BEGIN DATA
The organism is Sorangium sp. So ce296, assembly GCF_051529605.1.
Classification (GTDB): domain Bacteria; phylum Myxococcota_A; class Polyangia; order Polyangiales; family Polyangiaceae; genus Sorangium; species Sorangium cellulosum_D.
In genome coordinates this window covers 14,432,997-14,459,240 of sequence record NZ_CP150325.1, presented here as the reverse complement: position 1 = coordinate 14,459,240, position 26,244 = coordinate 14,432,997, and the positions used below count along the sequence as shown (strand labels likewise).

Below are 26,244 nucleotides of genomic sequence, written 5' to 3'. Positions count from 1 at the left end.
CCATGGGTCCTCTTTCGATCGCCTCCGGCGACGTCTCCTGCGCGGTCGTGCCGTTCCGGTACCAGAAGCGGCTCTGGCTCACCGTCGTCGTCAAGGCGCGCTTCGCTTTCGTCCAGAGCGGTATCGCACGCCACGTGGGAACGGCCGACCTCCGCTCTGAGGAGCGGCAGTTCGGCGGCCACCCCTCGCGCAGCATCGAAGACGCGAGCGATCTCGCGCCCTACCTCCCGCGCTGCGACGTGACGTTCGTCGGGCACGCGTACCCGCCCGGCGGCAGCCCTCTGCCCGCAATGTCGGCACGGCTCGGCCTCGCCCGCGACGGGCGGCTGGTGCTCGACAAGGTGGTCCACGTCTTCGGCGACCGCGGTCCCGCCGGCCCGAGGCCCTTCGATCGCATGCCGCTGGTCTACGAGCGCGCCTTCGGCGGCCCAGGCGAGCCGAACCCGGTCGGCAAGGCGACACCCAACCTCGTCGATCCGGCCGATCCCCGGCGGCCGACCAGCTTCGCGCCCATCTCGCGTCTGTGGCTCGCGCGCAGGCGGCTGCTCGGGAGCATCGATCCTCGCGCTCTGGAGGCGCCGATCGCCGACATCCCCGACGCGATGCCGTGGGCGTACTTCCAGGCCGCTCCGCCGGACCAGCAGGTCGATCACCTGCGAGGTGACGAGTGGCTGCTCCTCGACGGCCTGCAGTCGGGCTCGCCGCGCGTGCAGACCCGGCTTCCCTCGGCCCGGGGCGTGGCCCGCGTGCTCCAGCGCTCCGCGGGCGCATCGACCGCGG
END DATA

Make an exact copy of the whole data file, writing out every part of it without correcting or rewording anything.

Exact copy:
The organism is Sorangium sp. So ce296, assembly GCF_051529605.1.
Classification (GTDB): domain Bacteria; phylum Myxococcota_A; class Polyangia; order Polyangiales; family Polyangiaceae; genus Sorangium; species Sorangium cellulosum_D.
In genome coordinates this window covers 14,432,997-14,459,240 of sequence record NZ_CP150325.1, presented here as the reverse complement: position 1 = coordinate 14,459,240, position 26,244 = coordinate 14,432,997, and the positions used below count along the sequence as shown (strand labels likewise).

Below are 26,244 nucleotides of genomic sequence, written 5' to 3'. Positions count from 1 at the left end.
CCATGGGTCCTCTTTCGATCGCCTCCGGCGACGTCTCCTGCGCGGTCGTGCCGTTCCGGTACCAGAAGCGGCTCTGGCTCACCGTCGTCGTCAAGGCGCGCTTCGCTTTCGTCCAGAGCGGTATCGCACGCCACGTGGGAACGGCCGACCTCCGCTCTGAGGAGCGGCAGTTCGGCGGCCACCCCTCGCGCAGCATCGAAGACGCGAGCGATCTCGCGCCCTACCTCCCGCGCTGCGACGTGACGTTCGTCGGGCACGCGTACCCGCCCGGCGGCAGCCCTCTGCCCGCAATGTCGGCACGGCTCGGCCTCGCCCGCGACGGGCGGCTGGTGCTCGACAAGGTGGTCCACGTCTTCGGCGACCGCGGTCCCGCCGGCCCGAGGCCCTTCGATCGCATGCCGCTGGTCTACGAGCGCGCCTTCGGCGGCCCAGGCGAGCCGAACCCGGTCGGCAAGGCGACACCCAACCTCGTCGATCCGGCCGATCCCCGGCGGCCGACCAGCTTCGCGCCCATCTCGCGTCTGTGGCTCGCGCGCAGGCGGCTGCTCGGGAGCATCGATCCTCGCGCTCTGGAGGCGCCGATCGCCGACATCCCCGACGCGATGCCGTGGGCGTACTTCCAGGCCGCTCCGCCGGACCAGCAGGTCGATCACCTGCGAGGTGACGAGTGGCTGCTCCTCGACGGCCTGCAGTCGGGCTCGCCGCGCGTGCAGACCCGGCTTCCCTCGGCCCGGGGCGTGGCCCGCGTGCTCCAGCGCTCCGCGGGCGCATCGACCGCGG